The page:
Hello fellow Clash Royale enthusiasts! Today, I am thrilled to take you on an exciting journey through the game’s oldest yet remarkably effective deck – the 2.6 hog cycle deck.
Dubbed as “The Evergreen Deck,” this powerhouse has stood the test of time for nearly three years. While it may be challenging to master, once you do, it becomes a force to be reckoned with, capable of winning any matchup if played with finesse.
It’s essential to note that there isn’t a one-size-fits-all approach to playing this deck. As you observe top players, you’ll see that each has their own unique style. However, in this article, I’ll provide you with some general tips and tricks, as well as insights from professional players, to guide you on your journey to hog cycle domination!
A Comprehensive Guide to Hog Cycle
The 2.6 hog cycle deck relies heavily on player skill rather than card strength. Individually, none of the cards in this deck are particularly strong. However, when combined strategically, they can lead to victory in numerous matchups.
2.6 Hog Cycle Basics
To put it simply, this is a chip deck that emphasizes defensive play while inflicting minimal damage with hog riders. Support for damage is kept to a minimum, often limited to cards like ice spirit, ice golem, and prediction spells as the game progresses.
The inclusion of ice golem, ice spirit, and skeletons in this deck is primarily to buy time for your cannon and/or musketeer to take down enemies from a safe distance.
Remember, cannon, musketeer, and fireball are the cards you should aim to save as responses to your opponent’s moves.
On the other hand, the remaining five cards can be played more proactively, with some exceptions. For instance, it’s generally not advisable to play ice golem or log without provocation unless you know it won’t harm your deck’s synergy.
While the goal is not to rely solely on brute force to overpower defenses with your hog riders, you should aim to deploy them strategically when vulnerabilities arise. This might mean out-cycling your opponent or waiting for the perfect moment when they overcommit their elixir or divert their defensive card elsewhere.
One of the major advantages of this deck is its low elixir cost, allowing for swift cycling through cards. This is crucial for both defense and offense, such as activating a second musketeer on defense or deploying a second hog rider before your opponent can prepare their defenses.
At the beginning of a game, it’s generally acceptable to wait and leak 1-2 elixir if you have a cannon in hand. However, as a cycle deck, waiting any longer than that is not advisable.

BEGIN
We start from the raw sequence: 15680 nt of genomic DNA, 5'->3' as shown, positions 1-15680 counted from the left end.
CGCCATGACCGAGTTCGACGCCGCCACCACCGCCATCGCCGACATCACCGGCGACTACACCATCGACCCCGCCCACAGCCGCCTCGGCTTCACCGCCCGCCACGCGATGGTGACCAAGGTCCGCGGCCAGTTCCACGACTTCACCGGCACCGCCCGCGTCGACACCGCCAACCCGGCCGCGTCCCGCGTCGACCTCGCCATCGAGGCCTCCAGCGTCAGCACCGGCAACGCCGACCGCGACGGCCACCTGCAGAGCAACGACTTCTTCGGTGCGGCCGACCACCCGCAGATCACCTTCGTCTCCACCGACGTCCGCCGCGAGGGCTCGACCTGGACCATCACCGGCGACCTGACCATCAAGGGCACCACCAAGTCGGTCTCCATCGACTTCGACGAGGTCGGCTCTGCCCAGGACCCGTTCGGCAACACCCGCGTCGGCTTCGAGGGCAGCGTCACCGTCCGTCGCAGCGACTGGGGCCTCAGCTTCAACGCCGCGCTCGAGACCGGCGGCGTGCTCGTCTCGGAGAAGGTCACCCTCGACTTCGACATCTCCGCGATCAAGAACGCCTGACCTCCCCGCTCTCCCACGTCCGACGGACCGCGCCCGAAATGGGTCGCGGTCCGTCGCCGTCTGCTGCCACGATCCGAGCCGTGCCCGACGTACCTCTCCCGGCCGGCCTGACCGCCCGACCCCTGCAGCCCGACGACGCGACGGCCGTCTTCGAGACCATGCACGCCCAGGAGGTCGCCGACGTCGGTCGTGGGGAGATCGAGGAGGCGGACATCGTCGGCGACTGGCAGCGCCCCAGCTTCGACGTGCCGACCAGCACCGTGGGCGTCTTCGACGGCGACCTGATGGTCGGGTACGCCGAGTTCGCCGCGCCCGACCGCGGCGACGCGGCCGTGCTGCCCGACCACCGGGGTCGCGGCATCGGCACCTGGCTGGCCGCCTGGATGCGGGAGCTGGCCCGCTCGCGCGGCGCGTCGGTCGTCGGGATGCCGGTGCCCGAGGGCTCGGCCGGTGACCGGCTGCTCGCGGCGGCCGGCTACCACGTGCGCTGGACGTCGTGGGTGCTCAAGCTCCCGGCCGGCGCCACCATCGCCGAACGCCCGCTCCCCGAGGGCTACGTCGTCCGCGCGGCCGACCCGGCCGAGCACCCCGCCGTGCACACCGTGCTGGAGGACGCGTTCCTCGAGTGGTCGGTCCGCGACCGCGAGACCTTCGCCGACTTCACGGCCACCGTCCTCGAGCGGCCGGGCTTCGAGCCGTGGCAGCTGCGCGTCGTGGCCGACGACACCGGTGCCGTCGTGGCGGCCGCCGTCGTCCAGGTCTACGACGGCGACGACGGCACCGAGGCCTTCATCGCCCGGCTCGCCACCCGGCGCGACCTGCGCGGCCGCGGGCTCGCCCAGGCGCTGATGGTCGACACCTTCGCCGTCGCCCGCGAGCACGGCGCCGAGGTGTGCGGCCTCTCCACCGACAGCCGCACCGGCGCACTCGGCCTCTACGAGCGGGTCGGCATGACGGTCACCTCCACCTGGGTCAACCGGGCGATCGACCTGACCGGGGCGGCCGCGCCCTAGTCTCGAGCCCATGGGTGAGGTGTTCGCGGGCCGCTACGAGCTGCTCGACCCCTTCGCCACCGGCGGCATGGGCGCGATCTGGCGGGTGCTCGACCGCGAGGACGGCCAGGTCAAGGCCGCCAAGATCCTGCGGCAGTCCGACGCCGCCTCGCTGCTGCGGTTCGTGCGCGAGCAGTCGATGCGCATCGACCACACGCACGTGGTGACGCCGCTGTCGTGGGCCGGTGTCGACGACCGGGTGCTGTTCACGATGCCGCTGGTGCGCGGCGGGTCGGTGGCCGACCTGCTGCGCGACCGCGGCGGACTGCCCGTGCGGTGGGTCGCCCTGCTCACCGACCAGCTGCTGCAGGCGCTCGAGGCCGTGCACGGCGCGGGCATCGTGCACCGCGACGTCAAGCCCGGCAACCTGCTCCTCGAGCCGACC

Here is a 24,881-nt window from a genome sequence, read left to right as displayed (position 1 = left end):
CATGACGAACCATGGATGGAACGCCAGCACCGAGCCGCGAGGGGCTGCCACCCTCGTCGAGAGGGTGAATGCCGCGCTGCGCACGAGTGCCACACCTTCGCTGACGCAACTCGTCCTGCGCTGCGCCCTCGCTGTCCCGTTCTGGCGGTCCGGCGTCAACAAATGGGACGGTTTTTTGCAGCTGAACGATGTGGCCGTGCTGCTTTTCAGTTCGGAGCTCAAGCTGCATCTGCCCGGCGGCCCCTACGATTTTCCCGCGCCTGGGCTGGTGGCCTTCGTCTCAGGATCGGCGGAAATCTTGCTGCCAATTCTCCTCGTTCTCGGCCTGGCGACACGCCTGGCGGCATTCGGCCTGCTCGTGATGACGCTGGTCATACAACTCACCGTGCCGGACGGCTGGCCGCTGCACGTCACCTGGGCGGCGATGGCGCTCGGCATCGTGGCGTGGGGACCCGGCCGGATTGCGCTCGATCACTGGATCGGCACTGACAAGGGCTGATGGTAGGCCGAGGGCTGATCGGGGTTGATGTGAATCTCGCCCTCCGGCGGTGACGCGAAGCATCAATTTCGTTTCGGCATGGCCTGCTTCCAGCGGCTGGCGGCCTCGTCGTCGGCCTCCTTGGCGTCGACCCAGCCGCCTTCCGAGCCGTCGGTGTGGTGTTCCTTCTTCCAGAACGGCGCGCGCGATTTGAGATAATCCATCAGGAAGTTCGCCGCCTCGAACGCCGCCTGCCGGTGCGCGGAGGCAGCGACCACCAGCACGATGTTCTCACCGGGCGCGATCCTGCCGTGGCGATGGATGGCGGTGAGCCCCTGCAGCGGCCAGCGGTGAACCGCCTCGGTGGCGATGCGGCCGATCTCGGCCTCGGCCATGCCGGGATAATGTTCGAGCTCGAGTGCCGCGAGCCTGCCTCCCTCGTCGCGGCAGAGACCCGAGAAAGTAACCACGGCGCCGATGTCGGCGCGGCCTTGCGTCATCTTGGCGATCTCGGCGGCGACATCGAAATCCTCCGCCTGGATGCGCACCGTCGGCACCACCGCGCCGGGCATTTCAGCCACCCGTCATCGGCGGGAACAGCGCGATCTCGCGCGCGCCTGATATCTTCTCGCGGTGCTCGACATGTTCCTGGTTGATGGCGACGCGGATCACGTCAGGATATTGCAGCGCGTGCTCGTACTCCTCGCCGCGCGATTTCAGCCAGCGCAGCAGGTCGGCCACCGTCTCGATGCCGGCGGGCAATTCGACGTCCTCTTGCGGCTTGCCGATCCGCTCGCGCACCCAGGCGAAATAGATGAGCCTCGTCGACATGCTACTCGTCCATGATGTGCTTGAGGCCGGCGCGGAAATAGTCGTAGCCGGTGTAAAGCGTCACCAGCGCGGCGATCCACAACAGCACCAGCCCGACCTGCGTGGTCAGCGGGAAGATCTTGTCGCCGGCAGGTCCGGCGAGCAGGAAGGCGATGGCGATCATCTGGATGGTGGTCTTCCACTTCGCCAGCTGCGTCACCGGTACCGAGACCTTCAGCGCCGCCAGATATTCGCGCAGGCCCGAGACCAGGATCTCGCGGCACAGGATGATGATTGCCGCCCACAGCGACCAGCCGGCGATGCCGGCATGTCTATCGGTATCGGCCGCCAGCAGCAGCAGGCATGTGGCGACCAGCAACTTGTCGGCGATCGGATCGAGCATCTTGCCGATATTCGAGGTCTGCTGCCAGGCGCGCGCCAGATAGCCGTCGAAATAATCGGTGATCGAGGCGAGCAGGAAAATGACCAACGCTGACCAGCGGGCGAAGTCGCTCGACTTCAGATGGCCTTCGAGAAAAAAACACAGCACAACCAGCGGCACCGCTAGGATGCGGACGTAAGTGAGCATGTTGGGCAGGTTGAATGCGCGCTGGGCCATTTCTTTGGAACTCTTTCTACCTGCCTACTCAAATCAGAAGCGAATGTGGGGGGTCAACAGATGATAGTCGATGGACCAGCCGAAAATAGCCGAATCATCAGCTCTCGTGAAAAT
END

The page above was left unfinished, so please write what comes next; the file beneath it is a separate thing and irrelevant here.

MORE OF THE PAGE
Try to kickstart the game by playing a hog rider or your cycle cards. While it’s preferable to save log and ice golem, if no other viable plays are available, don’t hesitate to use them.
In Hog Cycle 2.6, mastering building placements is crucial, not only for your own cannon but also for taking advantage of your opponent’s placements.
Let’s dive into some key cannon placements:
This is the standard placement for most win conditions and generally works under normal circumstances.
Exceptions to this placement include balloons placed in the bypass position and lava hounds placed at the edge. Against lumberjack loons, this is the correct placement if the balloon is not in the bypass position.
The 4-2 placement is effective against decks featuring giants, golem, sparky, prince, or elixir golem placed in the back. It prevents tanks from bypassing the cannon, providing you with a solid defensive strategy.
Note: This placement will usually divert ranged and melee units in the left lane. On the right lane, it will only distract magic archers, dart goblins, princesses, and firecrackers. Additionally, this cannon placement activates the king tower for firecrackers in the left lane.
This is the maximum pull position against any significant tank. However, it requires careful consideration and judgment to choose the appropriate moment.
It’s safe to use this placement against golems placed behind the king tower, giants without pushback, and hog/ram riders not in the bypass position.
This placement serves as an anti-fireball position against big tank decks that utilize fireball, including giants and goblin giants.
Furthermore, it can prove effective against 2.9 X-bow as a temporary tanking solution.
The 3-3 placement is also valuable against misplaced hog riders or ram riders. It successfully lures melee units from both lanes.
This particular placement is used to counter lightning or earthquake spells. It’s typically employed against big tanks placed at the bridge that have lightning or royal hogs equipped with earthquake.
This placement is primarily used to pull balloons in lavaloon and miner balloon decks.
It effectively pulls balloons regardless of their placement, except when the balloon + bats/minions trick is employed. In such cases, a 0-1 placement is recommended, either one tile closer sideways or using a fireball to push the balloon closer to the cannon’s range.